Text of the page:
In opposite to that if there are boys who are not interested in sports or chose not to play any sport particularly we see a representation of labels and categories affirmed by teachers and peers. Labels about being like girls, categories about who plays, and who does not. Meaning, a boy has to play sports and has to refashion their gendered self in a more masculine boy. The men/males who try to set an example of their masculinity by being a sportsman have a particular kind of identity and it holds power and knowledge. The power we see here is about symbolic control conveying ideas using language as a tool to construct a dominant identity like themselves. In such situations, peer pressure and expectations play an important role in shaping identities. These are subtle and pervasive but direct and forceful as well.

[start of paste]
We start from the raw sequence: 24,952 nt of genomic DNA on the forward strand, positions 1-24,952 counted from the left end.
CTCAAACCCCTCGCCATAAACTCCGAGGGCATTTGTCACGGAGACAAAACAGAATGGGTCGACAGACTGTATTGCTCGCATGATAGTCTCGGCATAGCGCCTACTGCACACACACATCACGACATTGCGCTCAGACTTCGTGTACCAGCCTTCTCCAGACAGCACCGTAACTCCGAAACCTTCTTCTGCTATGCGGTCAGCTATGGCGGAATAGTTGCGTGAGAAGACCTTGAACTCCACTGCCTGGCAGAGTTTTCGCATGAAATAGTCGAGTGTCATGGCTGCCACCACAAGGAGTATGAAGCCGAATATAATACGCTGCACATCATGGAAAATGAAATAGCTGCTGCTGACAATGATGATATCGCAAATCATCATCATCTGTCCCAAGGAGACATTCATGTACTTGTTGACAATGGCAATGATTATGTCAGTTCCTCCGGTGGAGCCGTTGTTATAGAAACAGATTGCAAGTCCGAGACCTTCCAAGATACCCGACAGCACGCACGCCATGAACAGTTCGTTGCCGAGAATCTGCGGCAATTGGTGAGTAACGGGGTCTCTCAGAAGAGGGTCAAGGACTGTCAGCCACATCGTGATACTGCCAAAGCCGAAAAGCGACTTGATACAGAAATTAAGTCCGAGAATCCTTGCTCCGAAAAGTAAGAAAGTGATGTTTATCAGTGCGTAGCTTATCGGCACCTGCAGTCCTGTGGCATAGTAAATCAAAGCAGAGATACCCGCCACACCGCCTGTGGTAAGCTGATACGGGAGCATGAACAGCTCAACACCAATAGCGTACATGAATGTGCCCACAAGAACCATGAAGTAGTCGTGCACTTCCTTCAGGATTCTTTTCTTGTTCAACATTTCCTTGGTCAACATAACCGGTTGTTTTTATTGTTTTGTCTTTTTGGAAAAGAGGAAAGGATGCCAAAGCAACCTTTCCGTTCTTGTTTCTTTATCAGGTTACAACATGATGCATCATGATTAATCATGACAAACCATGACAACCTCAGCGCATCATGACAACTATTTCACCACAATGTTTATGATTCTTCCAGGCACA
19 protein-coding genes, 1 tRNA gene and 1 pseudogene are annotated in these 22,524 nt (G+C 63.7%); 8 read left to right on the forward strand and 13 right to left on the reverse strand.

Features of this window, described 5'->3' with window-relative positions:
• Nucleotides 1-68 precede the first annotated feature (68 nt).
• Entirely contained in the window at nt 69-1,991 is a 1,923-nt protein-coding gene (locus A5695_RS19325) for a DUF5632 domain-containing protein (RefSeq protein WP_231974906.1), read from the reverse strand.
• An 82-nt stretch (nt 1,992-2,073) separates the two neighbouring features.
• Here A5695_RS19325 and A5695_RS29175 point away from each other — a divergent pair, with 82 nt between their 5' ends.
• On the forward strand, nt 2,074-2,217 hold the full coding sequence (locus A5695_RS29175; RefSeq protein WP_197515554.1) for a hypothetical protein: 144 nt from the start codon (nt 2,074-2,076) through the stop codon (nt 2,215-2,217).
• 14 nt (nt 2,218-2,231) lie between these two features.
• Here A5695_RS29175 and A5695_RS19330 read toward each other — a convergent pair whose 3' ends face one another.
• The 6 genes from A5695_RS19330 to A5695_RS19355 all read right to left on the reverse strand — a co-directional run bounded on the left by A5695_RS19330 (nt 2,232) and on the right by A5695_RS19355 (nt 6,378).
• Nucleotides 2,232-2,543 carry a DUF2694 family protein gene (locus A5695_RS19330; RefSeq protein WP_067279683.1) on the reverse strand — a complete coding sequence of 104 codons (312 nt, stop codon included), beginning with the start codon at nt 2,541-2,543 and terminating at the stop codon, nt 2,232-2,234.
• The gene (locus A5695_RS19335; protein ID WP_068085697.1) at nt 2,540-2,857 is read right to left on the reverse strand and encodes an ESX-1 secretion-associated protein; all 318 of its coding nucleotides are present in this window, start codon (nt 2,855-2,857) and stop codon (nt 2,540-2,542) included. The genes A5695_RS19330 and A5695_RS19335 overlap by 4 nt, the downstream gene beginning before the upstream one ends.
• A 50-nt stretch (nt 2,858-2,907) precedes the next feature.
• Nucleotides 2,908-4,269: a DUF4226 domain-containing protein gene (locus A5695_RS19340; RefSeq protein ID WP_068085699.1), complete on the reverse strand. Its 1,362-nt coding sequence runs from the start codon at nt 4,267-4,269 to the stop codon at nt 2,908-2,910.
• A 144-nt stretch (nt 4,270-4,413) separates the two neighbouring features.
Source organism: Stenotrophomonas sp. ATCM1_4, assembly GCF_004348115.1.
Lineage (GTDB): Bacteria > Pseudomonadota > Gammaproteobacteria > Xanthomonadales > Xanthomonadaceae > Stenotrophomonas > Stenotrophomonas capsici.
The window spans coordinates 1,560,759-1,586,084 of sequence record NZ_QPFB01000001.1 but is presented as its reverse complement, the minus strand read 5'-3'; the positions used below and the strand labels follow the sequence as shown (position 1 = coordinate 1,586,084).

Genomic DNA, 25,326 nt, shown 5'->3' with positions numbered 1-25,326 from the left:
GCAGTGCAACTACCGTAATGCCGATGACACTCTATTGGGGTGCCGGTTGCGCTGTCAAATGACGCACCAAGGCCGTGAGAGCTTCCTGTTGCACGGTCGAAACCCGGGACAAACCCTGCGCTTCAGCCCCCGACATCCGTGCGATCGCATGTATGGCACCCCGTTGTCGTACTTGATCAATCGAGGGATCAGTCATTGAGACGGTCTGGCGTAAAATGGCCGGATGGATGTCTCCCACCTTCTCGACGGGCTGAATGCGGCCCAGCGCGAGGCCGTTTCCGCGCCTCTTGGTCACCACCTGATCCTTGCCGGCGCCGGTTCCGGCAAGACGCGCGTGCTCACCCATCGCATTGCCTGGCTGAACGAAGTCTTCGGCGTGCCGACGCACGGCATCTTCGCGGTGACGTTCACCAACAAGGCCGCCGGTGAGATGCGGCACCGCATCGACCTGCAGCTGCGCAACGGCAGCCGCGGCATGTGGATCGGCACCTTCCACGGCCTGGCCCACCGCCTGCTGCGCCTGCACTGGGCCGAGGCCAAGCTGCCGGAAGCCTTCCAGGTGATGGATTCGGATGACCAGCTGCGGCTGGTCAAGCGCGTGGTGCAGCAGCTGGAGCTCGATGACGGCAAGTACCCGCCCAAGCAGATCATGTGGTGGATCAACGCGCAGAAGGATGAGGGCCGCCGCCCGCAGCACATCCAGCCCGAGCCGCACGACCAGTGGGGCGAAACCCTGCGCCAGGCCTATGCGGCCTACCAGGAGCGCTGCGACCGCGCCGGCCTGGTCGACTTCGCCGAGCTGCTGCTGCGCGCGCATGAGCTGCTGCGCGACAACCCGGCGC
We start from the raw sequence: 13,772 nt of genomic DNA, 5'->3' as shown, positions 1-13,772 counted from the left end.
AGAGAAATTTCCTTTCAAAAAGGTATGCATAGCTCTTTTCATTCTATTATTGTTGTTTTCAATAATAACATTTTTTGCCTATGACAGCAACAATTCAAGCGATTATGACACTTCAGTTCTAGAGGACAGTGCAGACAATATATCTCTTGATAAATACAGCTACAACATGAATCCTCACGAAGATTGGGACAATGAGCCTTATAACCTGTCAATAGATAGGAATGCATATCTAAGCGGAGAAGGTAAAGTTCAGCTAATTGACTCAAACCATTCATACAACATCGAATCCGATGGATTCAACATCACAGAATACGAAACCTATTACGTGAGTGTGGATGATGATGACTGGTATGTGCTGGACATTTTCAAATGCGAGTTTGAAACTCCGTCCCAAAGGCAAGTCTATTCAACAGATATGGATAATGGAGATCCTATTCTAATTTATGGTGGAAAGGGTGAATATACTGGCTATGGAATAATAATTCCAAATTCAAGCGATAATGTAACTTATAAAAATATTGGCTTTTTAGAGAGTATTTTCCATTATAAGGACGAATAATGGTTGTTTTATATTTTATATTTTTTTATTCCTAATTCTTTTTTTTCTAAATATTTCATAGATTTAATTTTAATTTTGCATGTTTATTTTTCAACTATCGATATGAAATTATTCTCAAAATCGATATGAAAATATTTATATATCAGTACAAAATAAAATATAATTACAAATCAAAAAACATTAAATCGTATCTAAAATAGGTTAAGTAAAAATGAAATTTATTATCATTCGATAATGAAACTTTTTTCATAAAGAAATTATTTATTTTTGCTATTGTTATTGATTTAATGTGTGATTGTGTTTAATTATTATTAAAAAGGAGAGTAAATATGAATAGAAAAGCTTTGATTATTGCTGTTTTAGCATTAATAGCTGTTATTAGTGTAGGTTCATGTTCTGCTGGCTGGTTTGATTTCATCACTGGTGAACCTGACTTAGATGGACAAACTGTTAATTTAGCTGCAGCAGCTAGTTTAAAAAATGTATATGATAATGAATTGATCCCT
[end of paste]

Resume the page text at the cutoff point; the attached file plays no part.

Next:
The identity is not limited to choice and representation. It comes to a self-being with a particular kind of body. We see people making fun of slim boys, sports teachers scolding boys who had no interest in sports, teachers making remarks about boys from humanity background, teachers scolding boys with long hair (like girls), and boys fighting among themselves to show their strength and power as a dominant quality.